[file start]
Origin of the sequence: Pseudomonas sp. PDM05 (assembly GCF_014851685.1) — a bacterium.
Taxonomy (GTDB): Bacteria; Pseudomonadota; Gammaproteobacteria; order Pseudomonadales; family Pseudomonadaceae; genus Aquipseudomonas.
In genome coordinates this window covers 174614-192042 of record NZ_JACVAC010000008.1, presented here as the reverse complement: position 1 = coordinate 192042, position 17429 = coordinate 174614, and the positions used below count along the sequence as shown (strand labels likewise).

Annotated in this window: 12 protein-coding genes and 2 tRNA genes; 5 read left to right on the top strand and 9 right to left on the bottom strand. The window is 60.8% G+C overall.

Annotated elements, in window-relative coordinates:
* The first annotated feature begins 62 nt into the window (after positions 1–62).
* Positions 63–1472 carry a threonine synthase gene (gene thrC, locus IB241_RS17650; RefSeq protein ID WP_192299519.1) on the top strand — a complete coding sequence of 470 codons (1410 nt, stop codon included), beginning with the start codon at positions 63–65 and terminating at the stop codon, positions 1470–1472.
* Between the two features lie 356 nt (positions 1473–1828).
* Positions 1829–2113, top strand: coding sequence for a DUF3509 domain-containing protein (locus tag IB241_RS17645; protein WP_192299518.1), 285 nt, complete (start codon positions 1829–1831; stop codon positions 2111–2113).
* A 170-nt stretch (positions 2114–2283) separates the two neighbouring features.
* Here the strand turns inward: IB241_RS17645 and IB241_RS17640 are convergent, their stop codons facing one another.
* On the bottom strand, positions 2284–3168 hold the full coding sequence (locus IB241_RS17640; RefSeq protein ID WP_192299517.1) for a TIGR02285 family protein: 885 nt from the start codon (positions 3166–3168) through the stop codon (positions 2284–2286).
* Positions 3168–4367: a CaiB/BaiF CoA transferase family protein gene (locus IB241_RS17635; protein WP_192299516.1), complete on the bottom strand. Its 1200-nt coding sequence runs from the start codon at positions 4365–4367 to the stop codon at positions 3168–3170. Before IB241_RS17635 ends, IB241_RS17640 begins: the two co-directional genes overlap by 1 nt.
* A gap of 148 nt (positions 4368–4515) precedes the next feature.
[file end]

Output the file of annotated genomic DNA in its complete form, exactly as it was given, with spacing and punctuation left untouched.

Origin of the sequence: Pseudomonas sp. PDM05 (assembly GCF_014851685.1) — a bacterium.
Taxonomy (GTDB): Bacteria; Pseudomonadota; Gammaproteobacteria; order Pseudomonadales; family Pseudomonadaceae; genus Aquipseudomonas.
In genome coordinates this window covers 174614-192042 of record NZ_JACVAC010000008.1, presented here as the reverse complement: position 1 = coordinate 192042, position 17429 = coordinate 174614, and the positions used below count along the sequence as shown (strand labels likewise).

Annotated in this window: 12 protein-coding genes and 2 tRNA genes; 5 read left to right on the top strand and 9 right to left on the bottom strand. The window is 60.8% G+C overall.

Annotated elements, in window-relative coordinates:
* The first annotated feature begins 62 nt into the window (after positions 1–62).
* Positions 63–1472 carry a threonine synthase gene (gene thrC, locus IB241_RS17650; RefSeq protein ID WP_192299519.1) on the top strand — a complete coding sequence of 470 codons (1410 nt, stop codon included), beginning with the start codon at positions 63–65 and terminating at the stop codon, positions 1470–1472.
* Between the two features lie 356 nt (positions 1473–1828).
* Positions 1829–2113, top strand: coding sequence for a DUF3509 domain-containing protein (locus tag IB241_RS17645; protein WP_192299518.1), 285 nt, complete (start codon positions 1829–1831; stop codon positions 2111–2113).
* A 170-nt stretch (positions 2114–2283) separates the two neighbouring features.
* Here the strand turns inward: IB241_RS17645 and IB241_RS17640 are convergent, their stop codons facing one another.
* On the bottom strand, positions 2284–3168 hold the full coding sequence (locus IB241_RS17640; RefSeq protein ID WP_192299517.1) for a TIGR02285 family protein: 885 nt from the start codon (positions 3166–3168) through the stop codon (positions 2284–2286).
* Positions 3168–4367: a CaiB/BaiF CoA transferase family protein gene (locus IB241_RS17635; protein WP_192299516.1), complete on the bottom strand. Its 1200-nt coding sequence runs from the start codon at positions 4365–4367 to the stop codon at positions 3168–3170. Before IB241_RS17635 ends, IB241_RS17640 begins: the two co-directional genes overlap by 1 nt.
* A gap of 148 nt (positions 4368–4515) precedes the next feature.